The idea of sleep restriction is not that the person gets no sleep. It’s to start getting the person to sleep in consolidated time blocks. Over time you go to sleep gradually earlier and earlier. Those for whom it works eventually get into restful sleep patterns. It takes time and the strength to persevere, but it does work for some people. I have seen this directly.

          • I have to agree with Dragon – doing the kind of sleep restriction you’re suggesting would backfire for me. My sleeping issues come in cycles – and once I’m in a cycle of not getting enough sleep, it’s really hard to break out of it, because my body gets used to it. My body is very routine oriented (like most people’s), so forcing myself into a routine of inadequate sleep would be seriously bad news.

          • Why skim milk?

          • skim milk because I tried RBTI for a while and found that fat in milk causes a stress reaction. Raw and skim milk do not. I have seemed to have “healed” to the point where it is much less of an issue.

            I am not saying I KNOW ALL, nor that your intentions are any different than mine, but when you look at the cause for all sleep disorders it is either A) Your circadian sleep rhythm gets all funky or B) you are under some sort of stress that does not allow you the proper level of relaxation for when your body starts sending you signals to sleep. Further depriving people of sleep simply tires them out to such a degree that they are now able to sleep “normally”.

        • Thanx 4 the advice,but i really cant pull that one off bc ill become even more of a lethargic zombie and probably kill myself immediately.

          I suspect that some of it also has to do with the lyme/parasite cycle and maybe the adrenals/thyroid. As of next week id want to start going to the gym again and starting Stronglifts and eating 3square (paleo)meals a day. The latter actually scares the shit out of me,cause the gaining fat process will negin and theres no turning back anymore cause i feel i can never get the discipline again to di3t in order to lean out. I guess my body has been ‘starved’ for so long,due to mineral disbalances,crappy gutflora,lyme&co etc. That once it feels its getting food regularly its gonna want to pack on the pounds by increasing insatiating appetite. That scares the fuck out of me and wants me to fall back in my old gym pattern of 5to6timrs a week,especially when cheating/major addictive binges,bc im so scared ill grow fat and not feel energetic and still lots of mental disorders.:( especially with paleo slogans like “youre getting sluggish/tired nc youre getting fat”, “forcefeeding/eating 3times a day isnt normal”etc.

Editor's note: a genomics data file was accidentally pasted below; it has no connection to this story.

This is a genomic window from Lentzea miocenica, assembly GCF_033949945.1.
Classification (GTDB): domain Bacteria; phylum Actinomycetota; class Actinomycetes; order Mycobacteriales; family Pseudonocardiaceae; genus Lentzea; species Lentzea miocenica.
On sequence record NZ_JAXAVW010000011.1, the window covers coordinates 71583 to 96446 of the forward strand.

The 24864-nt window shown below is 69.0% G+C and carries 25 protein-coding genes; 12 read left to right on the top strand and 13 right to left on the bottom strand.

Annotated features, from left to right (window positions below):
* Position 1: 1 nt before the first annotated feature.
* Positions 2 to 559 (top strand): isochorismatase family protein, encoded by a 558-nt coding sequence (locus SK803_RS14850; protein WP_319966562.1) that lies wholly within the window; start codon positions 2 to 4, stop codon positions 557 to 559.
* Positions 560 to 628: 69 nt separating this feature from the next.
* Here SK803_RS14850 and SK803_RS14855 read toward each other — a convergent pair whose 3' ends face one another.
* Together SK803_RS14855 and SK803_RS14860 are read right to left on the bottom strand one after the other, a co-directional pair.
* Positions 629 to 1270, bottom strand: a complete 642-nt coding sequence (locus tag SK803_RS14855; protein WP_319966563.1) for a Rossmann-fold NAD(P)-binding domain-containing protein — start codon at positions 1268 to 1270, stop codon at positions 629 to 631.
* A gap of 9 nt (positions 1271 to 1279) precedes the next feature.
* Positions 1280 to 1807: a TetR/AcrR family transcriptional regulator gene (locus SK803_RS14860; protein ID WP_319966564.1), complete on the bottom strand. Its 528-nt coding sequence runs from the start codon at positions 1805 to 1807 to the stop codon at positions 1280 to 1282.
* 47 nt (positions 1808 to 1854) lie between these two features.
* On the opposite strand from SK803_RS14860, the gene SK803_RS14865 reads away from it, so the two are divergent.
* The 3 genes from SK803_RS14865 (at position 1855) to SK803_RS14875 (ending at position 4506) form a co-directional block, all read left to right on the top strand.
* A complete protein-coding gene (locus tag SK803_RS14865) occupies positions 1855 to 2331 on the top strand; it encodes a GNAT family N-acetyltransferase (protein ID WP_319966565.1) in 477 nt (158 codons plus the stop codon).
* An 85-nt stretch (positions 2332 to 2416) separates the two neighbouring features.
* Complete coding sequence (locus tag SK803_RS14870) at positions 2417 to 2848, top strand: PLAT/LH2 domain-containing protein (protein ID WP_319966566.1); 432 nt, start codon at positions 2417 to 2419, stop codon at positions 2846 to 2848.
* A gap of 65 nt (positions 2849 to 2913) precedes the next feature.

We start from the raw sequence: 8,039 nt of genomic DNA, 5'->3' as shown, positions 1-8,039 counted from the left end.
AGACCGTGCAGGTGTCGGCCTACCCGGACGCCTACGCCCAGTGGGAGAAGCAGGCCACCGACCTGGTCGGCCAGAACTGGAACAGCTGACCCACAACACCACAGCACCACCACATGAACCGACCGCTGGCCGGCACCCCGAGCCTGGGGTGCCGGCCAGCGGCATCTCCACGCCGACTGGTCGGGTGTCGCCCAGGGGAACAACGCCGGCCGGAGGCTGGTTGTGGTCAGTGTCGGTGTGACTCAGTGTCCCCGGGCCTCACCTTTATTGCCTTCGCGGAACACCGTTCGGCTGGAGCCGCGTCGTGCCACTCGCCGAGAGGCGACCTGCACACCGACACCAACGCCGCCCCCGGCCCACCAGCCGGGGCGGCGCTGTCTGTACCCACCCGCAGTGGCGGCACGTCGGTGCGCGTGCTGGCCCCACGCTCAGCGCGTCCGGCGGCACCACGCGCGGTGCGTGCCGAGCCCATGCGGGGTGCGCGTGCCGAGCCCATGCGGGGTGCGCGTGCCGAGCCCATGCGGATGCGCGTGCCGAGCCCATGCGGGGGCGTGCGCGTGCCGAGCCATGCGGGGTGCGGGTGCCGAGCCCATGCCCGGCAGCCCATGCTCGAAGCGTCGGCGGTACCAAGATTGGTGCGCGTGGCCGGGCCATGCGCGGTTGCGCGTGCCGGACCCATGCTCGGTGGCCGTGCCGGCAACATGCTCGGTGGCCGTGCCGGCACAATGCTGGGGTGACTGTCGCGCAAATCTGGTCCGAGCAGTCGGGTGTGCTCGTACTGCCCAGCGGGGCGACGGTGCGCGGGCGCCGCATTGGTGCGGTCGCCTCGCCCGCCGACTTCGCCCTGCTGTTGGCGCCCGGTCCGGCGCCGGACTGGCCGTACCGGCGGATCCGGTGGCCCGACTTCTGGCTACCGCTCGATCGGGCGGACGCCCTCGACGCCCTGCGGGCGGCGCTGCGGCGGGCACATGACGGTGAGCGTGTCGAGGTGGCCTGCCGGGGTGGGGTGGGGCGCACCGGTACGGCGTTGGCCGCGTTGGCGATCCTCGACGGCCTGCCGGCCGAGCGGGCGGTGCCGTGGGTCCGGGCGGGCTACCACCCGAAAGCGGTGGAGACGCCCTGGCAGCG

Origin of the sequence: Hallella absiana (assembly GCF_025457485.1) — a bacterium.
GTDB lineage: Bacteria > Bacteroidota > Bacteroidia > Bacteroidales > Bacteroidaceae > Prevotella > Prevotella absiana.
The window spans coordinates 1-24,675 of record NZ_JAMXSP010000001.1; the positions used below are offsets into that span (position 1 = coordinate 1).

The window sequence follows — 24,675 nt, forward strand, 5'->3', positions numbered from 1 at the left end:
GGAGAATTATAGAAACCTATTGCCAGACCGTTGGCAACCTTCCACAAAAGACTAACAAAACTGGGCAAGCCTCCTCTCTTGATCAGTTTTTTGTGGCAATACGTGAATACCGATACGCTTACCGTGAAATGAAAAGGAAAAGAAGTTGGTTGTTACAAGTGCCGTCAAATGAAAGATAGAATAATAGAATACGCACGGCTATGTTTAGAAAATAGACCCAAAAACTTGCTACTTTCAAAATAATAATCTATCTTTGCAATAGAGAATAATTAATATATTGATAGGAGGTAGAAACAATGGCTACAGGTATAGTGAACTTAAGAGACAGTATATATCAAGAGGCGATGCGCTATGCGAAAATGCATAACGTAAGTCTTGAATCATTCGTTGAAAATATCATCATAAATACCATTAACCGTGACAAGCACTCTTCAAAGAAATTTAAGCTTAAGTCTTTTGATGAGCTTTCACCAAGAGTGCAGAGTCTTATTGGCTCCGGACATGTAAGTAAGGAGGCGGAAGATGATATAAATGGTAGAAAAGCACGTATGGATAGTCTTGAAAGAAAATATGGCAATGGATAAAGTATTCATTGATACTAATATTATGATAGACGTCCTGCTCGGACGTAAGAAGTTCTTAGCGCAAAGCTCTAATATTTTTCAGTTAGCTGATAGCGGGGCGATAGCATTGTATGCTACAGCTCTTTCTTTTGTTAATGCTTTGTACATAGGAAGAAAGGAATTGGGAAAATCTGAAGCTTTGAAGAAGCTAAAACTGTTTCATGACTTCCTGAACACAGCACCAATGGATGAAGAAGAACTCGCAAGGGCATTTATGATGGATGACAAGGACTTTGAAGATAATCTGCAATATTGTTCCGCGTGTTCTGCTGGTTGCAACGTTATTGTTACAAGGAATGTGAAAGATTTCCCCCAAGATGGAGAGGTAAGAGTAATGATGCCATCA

I wanna be able to trust my body and hunger/satiaty however i dont want to undiliberately over or underfeed it.

          Reply
    • Hey Dutchie,
      I used to have the same thing happen to me, especially right when I went to bed and if I woke up in the middle of the night. My mind would be jumping all over the place, one blog writer calls it “monkey mind”. Anyway I started trying to learn to meditate using some guided imagery CDs from this website, (they also provide downloads for MP3 players)
      healthjourneys.com
      and it’s really helped. From what I’ve read, meditation helps train your mind so that eventually it works without any conscious effort and I can definitely confirm that. Now when my mind won’t settle I just focus on my breathing which clears out the songs/thoughts and I fall asleep much easier.

      Reply
      • Thanx Carla. I actually have a dozen meditation cd and exercises. I tried it back in the day when i had a portable stereo but there was no timer function on it. Then ive tried it with my ipod,but i always sleep on a side so laying like that with headphones/earplugs on isnt comfortable or when id lay on )ack fall asleep and then roll over id wake up again bc of it.
        Apart from the fact that i dont want any electric apparature in my bedroom. My therapist gave me a sheet of paper with some sanskrit symbols on them to ward off radiation….no idea if it really works,but they look nice though.
        One thing i do seem to notice is that since ive moved a couple of months ago to ! More suburban/familyfriendly neigjborhood,much smaller appartment though,my sleep seems to be improved. Before i lived in the city next to the trainstation withh lots of electric cabling,a busy street with lots of smog from the cars so i could never sit on my balcony bc everthing had this black layer of dust from the smog

        Reply
        • However it was very good isolated so noise wasnt a factor,which is way less in my current home so i can actually hear kids playing,hear the churchbell ringing etc. However that still has a different feel to it. In the 2years i lived in my former place i never really felt like ‘this is my home’ and i struggled with a lot of depression. I guess i truly am a highly ssensitive person,not just emotionally but it really works quick on the physique too regarding emotions,but also outside radiation,vibes etc.